Neon Indian – Era Extraña
Neon Indian – Era Extraña
Genres and styles are coined every year—probably everyday now, what with the Internet and all—and back in 2009 or so, “chillwave” was the hot new thing. Was it the future of pop music? Was it the flavor of the month? Most likely the latter, especially since it wasn’t particularly different from what was out there, not to mention it was too broad a term, encompassing too many dissimilar artists. (Chillwave was often described as an interchangeable blend of shoegaze, indie pop, and lo-fi electonica.) In any case, it seems many of the musicians lumped in with the style, including Washed Out and Toro Y Moi, recognized it as nothing more than a fad, moving on to more traditional territory with their subsequent releases. The same goes for Alan Palomo and Era Extraña, his second album under the Neon Indian moniker.
Palomo’s debut, Psychic Chasms, was a psychedelic disco, drenched in hushed vocals, blurry melodies and lysergic loops, lyrics taking a backseat to the sunny vibes of the music. On Era Extraña, though, Palomo opts for a darker, more mysterious tone. He still prefers feel over form, but he’s no longer interested in crafting something as cheery anymore. Sure, this isn’t exactly doom-and-gloom theatrics, and the music is still largely danceable, built on dense, warped synths and drum machines. But hold up any song on Chasms next to the noise-ravaged “The Blindside Kiss” or the moody title track, and the differences are immediately apparent. This change is mostly due to a shift in Palomo’s inspirations: Rather than a second helping of Chasms‘ swirling psychedelia, Era Extraña is couched in ’80s synth pop and new wave, styles that tend to have a naturally ultramodern and chilly feel, no matter how lively the melodies.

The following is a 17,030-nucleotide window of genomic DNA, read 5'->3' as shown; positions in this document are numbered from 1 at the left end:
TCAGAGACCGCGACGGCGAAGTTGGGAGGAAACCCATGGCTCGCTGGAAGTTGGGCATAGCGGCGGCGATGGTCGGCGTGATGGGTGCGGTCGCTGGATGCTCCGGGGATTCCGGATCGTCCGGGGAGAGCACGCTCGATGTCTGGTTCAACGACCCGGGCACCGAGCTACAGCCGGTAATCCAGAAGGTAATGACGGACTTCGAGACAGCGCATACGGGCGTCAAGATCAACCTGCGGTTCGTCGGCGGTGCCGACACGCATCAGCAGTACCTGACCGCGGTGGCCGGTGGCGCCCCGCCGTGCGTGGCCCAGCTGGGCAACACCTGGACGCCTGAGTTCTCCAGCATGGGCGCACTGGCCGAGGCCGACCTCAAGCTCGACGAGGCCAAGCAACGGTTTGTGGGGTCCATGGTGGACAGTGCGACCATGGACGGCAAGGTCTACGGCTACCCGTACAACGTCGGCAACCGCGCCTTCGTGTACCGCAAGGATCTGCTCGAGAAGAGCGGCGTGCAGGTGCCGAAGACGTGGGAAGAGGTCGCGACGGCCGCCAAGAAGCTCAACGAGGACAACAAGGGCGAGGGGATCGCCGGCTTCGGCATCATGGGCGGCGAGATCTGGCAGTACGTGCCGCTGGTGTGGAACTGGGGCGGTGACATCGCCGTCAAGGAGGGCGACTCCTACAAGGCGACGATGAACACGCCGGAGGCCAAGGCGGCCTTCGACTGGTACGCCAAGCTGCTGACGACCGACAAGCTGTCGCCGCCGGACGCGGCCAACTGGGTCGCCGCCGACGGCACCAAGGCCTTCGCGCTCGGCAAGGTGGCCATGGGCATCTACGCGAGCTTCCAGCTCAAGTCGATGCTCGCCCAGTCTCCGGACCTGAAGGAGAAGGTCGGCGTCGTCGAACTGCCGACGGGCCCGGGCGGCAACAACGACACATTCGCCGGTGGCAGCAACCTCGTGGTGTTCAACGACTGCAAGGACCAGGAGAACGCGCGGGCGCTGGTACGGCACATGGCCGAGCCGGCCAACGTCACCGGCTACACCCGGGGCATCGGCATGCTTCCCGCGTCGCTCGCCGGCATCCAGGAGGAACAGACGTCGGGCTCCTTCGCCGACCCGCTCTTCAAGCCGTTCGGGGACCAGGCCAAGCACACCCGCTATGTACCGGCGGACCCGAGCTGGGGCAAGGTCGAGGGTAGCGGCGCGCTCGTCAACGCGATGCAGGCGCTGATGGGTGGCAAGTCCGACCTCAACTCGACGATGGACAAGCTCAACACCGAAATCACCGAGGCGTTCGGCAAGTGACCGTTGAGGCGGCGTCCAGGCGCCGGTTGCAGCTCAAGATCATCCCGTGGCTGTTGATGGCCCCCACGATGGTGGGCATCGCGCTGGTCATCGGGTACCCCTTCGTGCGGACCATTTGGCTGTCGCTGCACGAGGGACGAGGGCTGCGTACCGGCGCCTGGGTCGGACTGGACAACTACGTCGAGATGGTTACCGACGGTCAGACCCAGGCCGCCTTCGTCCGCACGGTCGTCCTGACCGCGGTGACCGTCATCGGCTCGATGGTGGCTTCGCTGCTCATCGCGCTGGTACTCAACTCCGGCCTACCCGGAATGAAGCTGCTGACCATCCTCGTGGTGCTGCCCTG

Fortunately, for the most part, this stylistic shift complements Palomo’s modern sensibilities. The swooning album standout “Hex Girlfriend” sounds like the Human League put into a blender, while “Halogen (I Could Be A Shadow)” and “Polish Girl” dance away the darkness with their stomping beats and hooky keyboard riffs. Occasionally, Palomo’s ideas outpace his songwriting ability, which lead to a few drab moments like “Fall Out” and “Suns Irrupt” that start out promising but never really get off the ground. There’s also the nagging feeling the songs mesh together a little too well, the record sometimes seeming like one big wash of echoed vocals and swooshing synths. One could argue that’s what some Neon Indian fans love about Palomo’s music, how it’s all atmosphere with just enough structure to support it. Ultimately, though, those fans may be disappointed too because for an artist that’s all about creating vibes, Era Extraña isn’t as successful as its predecessor since the music isn’t as uniformly strong. However, what Palomo explores here has potential, and this record points toward a few interesting directions that Neon Indian could take in the future.